--What are the basic similarities and differences in the kinds of stories, and how are they reflected in the styles of the films, including their patterns of developments and key moments? (It may be useful to prepare plot segmentation charts like the one in B&T, pp. 68-69).
--How is the relationship between plot and story handled?
--How are time and space handled?
--How does mise-en-scene support the action?
--What is the relation between sound and image? How is dialogue used? Music? Other sounds?
--How does the camera move, and with what effect?
--How do camera position and editing help to establish a point of view?
--What values does each film present, and how are they established? Consider not only political and social values but, more generally, the kind of experience created by the movies. Do they rely on fast-paced action? Violence? Suspense? Surprise? Comedy? Melodrama and sentiment? Romance? (You may wish to review B&T on form, feeling, and meaning, pp. 56-60.)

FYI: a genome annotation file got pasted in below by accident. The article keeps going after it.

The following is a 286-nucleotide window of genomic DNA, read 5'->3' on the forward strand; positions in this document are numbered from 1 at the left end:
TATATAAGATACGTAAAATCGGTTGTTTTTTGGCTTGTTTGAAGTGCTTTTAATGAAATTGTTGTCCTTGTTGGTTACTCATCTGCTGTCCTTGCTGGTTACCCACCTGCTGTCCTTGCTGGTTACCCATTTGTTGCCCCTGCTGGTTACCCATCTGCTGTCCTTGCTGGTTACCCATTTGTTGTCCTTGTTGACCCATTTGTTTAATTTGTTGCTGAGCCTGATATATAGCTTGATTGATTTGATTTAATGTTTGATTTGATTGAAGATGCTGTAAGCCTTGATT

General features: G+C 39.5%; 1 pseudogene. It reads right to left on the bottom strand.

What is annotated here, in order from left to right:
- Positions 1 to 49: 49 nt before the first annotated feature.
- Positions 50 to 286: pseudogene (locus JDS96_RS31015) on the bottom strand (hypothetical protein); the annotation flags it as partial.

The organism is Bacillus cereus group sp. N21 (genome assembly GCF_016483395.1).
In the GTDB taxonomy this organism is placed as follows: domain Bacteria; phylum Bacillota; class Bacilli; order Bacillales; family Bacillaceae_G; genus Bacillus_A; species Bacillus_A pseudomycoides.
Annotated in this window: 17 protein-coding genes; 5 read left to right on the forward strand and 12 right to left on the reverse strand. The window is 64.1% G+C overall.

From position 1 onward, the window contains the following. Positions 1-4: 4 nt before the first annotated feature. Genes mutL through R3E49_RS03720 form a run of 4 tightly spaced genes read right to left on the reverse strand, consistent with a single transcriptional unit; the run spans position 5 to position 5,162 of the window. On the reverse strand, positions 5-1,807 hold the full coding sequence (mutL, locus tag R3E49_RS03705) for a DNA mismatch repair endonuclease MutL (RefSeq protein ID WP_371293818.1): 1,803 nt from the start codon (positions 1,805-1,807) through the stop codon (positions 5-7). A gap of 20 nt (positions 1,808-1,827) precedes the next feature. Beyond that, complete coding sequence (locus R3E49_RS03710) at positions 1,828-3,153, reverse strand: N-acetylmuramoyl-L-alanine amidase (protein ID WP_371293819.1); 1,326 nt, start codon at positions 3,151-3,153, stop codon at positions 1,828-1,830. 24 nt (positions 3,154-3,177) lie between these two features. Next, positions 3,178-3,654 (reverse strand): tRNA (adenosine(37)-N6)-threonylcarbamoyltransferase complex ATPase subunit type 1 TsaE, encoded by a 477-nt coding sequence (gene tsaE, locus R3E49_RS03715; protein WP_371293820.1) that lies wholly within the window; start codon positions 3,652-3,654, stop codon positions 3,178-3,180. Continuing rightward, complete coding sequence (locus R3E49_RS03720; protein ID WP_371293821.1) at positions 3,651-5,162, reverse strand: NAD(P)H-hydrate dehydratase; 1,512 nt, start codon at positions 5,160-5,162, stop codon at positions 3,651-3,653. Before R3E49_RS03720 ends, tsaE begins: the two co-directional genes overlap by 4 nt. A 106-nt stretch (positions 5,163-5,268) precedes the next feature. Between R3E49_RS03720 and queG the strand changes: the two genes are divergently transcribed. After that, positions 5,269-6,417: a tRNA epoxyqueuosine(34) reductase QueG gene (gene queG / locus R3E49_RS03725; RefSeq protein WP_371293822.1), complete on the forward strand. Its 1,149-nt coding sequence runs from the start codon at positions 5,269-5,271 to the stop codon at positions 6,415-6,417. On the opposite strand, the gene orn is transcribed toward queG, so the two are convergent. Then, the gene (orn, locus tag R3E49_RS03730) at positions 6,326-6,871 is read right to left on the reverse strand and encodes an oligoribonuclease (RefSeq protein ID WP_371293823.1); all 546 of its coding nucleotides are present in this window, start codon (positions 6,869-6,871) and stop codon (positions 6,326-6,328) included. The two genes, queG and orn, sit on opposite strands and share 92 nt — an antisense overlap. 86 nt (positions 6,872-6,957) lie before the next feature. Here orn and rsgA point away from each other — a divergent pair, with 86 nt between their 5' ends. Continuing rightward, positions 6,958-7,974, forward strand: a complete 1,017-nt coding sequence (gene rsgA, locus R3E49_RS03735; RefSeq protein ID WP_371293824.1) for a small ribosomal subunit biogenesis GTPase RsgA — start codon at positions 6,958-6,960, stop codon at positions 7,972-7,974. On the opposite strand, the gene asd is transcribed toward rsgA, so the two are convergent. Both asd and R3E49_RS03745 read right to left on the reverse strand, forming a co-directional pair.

These questions should not be used as a mandatory checklist. You may consider other questions and should decide what importance you wish to award any specific element. You must, however, consider visual style.
Please italicize or underline your thesis statement, and the film titles.
Credit lists are available on IMDb.com. Use character names except when specifically referring to the actors.
Papers should be five pages long, double-spaced, with one-inch margins (and no extra spaces between paragraphs), and printed out using 12-point Times New Roman font; make a xerox copy, just in case. Submit your film notes with your paper, stapled or clipped together.source..
Sequences Comparison Movie Review- Geostorm and Stagecoach
The Geostorm is a sci-fi thriller directed by Dean Devlin focusing on satellites originally created to control global climate, but the weather-controlled system started attacking the earth, and the challenge is to save mankind from the Geostorm while assessing the damage from the storm. The sequence scene focuses on the interaction of Max, Sarah and the President inside the taxi trying to move away from the storm. In the Western film Stagecoach, passengers are traveling by stagecoach when a violent conflict between Indians and whites emerges in the western frontier instigated by the Indians who surround and begin attacking the coach. The framing highlights the urban settings in Geostorm and open space of the American West frontier in Stagecoach, and this contrasts the action as there are more activities in the city and an impending geostrom would be more devastating than in sparsely populated areas.